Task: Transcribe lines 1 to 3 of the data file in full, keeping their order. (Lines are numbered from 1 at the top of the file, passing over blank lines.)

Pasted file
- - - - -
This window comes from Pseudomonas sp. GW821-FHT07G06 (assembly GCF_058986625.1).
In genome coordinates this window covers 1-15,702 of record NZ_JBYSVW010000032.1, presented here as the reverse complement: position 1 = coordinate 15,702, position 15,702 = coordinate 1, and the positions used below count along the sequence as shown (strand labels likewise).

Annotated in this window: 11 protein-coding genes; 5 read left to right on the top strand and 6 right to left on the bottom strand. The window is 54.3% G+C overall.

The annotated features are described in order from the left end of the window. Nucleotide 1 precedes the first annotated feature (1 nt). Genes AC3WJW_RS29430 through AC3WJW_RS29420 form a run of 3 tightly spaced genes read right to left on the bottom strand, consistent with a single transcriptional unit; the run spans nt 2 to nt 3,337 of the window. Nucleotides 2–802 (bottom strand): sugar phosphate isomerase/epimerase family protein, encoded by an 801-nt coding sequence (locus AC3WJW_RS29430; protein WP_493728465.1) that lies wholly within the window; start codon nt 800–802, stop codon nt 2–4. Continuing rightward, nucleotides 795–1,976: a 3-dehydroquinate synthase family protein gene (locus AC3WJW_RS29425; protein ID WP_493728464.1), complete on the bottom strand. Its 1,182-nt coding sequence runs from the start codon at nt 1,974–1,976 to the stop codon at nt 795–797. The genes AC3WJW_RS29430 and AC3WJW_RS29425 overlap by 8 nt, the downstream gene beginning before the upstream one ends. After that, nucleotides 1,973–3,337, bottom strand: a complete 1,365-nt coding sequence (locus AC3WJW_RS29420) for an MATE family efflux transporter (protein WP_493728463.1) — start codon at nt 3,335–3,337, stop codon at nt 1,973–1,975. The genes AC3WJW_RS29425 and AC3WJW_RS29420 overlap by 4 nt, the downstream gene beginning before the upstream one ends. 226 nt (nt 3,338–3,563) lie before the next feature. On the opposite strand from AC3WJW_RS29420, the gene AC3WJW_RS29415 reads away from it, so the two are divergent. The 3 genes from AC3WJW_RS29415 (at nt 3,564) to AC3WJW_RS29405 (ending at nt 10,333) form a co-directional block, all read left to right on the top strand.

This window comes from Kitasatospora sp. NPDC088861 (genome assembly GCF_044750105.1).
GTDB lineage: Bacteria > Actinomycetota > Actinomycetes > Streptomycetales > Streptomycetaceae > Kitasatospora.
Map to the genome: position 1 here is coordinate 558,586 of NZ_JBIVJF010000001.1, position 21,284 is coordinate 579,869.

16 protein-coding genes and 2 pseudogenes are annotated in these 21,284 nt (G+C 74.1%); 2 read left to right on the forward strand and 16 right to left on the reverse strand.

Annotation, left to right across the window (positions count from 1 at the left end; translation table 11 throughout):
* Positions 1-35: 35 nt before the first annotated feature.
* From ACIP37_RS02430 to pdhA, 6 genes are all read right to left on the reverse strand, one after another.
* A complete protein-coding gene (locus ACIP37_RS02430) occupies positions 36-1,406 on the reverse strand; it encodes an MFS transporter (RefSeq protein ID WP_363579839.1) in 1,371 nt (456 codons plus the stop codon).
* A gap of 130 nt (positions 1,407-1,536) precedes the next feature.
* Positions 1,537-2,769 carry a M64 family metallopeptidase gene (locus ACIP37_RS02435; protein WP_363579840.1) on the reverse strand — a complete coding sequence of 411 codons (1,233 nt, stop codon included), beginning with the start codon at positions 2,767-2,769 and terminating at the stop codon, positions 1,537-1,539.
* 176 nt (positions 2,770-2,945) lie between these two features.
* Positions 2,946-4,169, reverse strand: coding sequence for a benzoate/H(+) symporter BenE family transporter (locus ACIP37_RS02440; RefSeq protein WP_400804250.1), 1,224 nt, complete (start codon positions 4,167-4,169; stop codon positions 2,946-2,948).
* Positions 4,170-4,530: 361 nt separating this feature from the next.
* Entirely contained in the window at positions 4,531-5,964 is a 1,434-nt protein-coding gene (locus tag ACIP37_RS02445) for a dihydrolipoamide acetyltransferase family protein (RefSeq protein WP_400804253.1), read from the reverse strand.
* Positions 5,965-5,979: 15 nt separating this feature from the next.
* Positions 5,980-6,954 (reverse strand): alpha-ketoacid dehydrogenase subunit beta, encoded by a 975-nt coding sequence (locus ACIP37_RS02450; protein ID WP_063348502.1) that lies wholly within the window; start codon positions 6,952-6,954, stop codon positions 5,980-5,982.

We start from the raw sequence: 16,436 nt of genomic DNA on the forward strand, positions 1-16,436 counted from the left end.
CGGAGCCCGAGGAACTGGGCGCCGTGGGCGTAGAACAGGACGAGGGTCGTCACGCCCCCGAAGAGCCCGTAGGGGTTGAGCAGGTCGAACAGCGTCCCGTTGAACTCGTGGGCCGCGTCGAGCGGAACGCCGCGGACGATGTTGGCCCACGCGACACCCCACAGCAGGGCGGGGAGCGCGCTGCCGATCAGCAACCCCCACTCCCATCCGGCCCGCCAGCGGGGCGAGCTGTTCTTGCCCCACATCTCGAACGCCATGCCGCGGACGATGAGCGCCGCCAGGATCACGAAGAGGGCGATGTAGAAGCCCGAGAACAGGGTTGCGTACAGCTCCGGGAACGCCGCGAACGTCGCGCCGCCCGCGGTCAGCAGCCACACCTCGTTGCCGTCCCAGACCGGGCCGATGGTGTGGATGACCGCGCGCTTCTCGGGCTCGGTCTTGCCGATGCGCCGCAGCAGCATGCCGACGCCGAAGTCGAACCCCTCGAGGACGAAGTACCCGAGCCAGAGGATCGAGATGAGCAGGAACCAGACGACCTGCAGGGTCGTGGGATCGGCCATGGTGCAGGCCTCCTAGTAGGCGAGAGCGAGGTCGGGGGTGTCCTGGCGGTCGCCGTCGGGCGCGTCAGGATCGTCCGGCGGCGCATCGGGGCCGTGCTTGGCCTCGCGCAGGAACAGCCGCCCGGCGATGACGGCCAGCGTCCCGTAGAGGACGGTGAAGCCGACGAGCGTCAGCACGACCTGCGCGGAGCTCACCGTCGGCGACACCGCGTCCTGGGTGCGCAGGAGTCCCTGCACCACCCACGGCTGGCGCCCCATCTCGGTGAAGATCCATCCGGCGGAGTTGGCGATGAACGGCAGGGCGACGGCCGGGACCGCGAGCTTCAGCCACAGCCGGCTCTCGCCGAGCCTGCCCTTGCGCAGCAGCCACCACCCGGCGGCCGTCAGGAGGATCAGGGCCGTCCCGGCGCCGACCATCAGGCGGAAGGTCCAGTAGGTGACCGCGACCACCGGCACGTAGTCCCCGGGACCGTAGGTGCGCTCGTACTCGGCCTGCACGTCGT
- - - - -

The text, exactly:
This window comes from Pseudomonas sp. GW821-FHT07G06 (assembly GCF_058986625.1).
In genome coordinates this window covers 1-15,702 of record NZ_JBYSVW010000032.1, presented here as the reverse complement: position 1 = coordinate 15,702, position 15,702 = coordinate 1, and the positions used below count along the sequence as shown (strand labels likewise).

Annotated in this window: 11 protein-coding genes; 5 read left to right on the top strand and 6 right to left on the bottom strand. The window is 54.3% G+C overall.